After Bommai, recall how the president returned the suggestion of President’s rule in UP in 1997 to the cabinet and President’s rule was not imposed and the issue was decided in chief minister Kalyan Singh’s favour on the assembly floor. This was done again in Bihar in 1998, but the Central government delayed matters. Eventually, the Rajya Sabha was not willing to sustain president’s rule and Rabri Devi was invited to form the government but had to prove its majority on the floor which was approved by the Patna high court in Sapru Jayakar vs Union.
In another Bihar case decided by the Supreme Court on January 24, 2006, a majority in the constitution bench decided that the governor’s discretion is to be decided on objective facts recalling the Karnataka and Nagaland examples from Bommai’s case. The court’s inescapable inference was that the governor cannot act in a mala fide manner, preventing a claim to form a government. In some cases, the Supreme Court has ordered an assembly test – most recently in Karnataka, where the BJP candidate resigned because he could not face a floor test.
Constitutional obligations and the way forward
Constitutional authorities are bound by an institutional morality before we get into the larger question of constitutional morality declared by the Supreme Court in a number of cases – including the Delhi Democracy case of 2018.
There are four authorities involved here: (i) the governor (ii) the President of India (iii) the Union cabinet and (iv) parliament. The reductionist view is that all these authorities can be bypassed except parliament – which will decide on brute party strength. The reductionist view weakens the constitution. The first port of call is the governor who must decide on constitutional principles not dictated by his whim or Delhi. Otherwise, the governor is both poodle and saboteur.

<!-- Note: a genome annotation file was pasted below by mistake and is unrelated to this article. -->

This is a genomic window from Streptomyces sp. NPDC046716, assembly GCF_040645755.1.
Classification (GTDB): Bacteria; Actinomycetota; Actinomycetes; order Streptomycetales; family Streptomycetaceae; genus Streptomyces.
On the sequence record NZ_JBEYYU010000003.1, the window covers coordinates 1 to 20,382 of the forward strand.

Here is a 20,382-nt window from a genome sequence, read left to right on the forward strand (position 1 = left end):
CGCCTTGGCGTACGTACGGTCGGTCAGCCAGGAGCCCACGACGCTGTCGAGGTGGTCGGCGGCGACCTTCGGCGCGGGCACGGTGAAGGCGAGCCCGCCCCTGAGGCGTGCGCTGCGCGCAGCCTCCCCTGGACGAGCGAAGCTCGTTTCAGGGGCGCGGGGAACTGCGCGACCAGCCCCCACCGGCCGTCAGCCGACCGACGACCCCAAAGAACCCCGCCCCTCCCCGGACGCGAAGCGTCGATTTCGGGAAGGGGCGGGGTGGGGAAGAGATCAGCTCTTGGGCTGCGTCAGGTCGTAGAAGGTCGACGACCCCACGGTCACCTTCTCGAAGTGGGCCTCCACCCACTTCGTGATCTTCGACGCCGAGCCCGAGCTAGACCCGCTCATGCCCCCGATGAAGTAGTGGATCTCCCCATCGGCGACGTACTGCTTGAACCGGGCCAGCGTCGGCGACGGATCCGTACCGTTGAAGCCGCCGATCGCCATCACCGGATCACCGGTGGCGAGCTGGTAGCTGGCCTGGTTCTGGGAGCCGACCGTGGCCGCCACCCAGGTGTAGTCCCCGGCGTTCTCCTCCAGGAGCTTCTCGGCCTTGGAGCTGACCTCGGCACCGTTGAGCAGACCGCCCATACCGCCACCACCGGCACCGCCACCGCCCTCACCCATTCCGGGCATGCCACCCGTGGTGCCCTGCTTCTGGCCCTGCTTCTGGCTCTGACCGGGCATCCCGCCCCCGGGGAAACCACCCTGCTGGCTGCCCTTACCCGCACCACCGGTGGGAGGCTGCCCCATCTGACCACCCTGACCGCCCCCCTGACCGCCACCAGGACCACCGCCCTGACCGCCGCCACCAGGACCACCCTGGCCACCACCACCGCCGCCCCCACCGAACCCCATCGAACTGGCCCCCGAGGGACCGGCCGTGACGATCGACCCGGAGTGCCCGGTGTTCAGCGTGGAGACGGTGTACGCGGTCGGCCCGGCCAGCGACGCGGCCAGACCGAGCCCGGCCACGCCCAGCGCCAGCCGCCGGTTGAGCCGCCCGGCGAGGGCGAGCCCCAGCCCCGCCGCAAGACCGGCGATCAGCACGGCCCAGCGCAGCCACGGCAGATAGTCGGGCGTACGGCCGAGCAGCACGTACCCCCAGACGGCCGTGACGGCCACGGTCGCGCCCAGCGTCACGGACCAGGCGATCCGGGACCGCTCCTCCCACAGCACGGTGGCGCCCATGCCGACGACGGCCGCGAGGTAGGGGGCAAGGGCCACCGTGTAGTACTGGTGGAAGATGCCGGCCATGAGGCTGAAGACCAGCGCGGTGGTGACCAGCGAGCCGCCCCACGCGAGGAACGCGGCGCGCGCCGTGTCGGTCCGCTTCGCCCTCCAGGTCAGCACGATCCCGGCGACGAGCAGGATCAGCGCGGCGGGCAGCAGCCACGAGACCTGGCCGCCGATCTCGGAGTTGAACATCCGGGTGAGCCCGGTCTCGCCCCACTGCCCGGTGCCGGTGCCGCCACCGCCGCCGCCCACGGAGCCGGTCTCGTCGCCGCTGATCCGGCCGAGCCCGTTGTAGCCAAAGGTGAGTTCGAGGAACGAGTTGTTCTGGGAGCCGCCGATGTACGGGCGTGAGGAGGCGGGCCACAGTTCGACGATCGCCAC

The second institution is the president who can ask the cabinet to reconsider any decision on a ‘once only’ basis, which was done in the Bihar case. The cabinet has its own role to play. It cannot be dominated by Modi. An honest discussion must take place – and, frankly, the full discussion must be placed before the president and eventually the people. This transparency is necessary. Finally, parliament cannot just turn to a vote after a limp discussion.
In my book: President’s Rule in the States (1979) I show how the issues were keenly debated when it came to the imposition of President’s rule in Kerala in 1959. However, this practice was abandoned for later impositions.
Finally, there are the courts, which were not as supine even before Bommai, which made such a huge difference.
Each authority has a role to play and President’s rule or even the dismissal of a ministry would be struck down as arbitrary if done without reference to the democratic process. Both, the dissolution of the assembly and the imposition of President’s rule, must be challenged in the Jammu and Kashmir high court or the Supreme Court directly, and bench formation should not defeat objectivity.
(i) The six month suspension of the legislature was to facilitate a return to assembly-based democracy;
(ii) Within six months, a new coalition claimed a clear majority;
(iii) Its claim should have been accepted and tested on the floor of the House;
(iv) The BJP’s claim, through Sajjad Lone, was obviously based on poaching from other parties against the letter and spirit of the anti-defection law;
(v) An unfounded BJP claim before a BJP-appointed governor, obviously on instructions from a BJP-led Union government in Delhi, represented a conspiracy against constitutional principles;
(vi) If the cabinet imposes president’s rule, the president should reject it and return the request albeit on a once only basis;
(vii) The case has to go to court on both the issue of dissolution and president’s rule.
Eventually, President’s rule itself must be abolished. If Central governments can survive without President’s rule, so can the states. Central rule was a British-invented device to get rid of native governments. In any case, when Indira Gandhi revelled in President’s rule, the Jan Sangh and the BJP saw this as evil. To copy evil by evil is not tenable except in a dictatorship. The test is whether constitutional governance can continue. The answer is it must.
Rajeev Dhavan is a senior advocate in the Supreme Court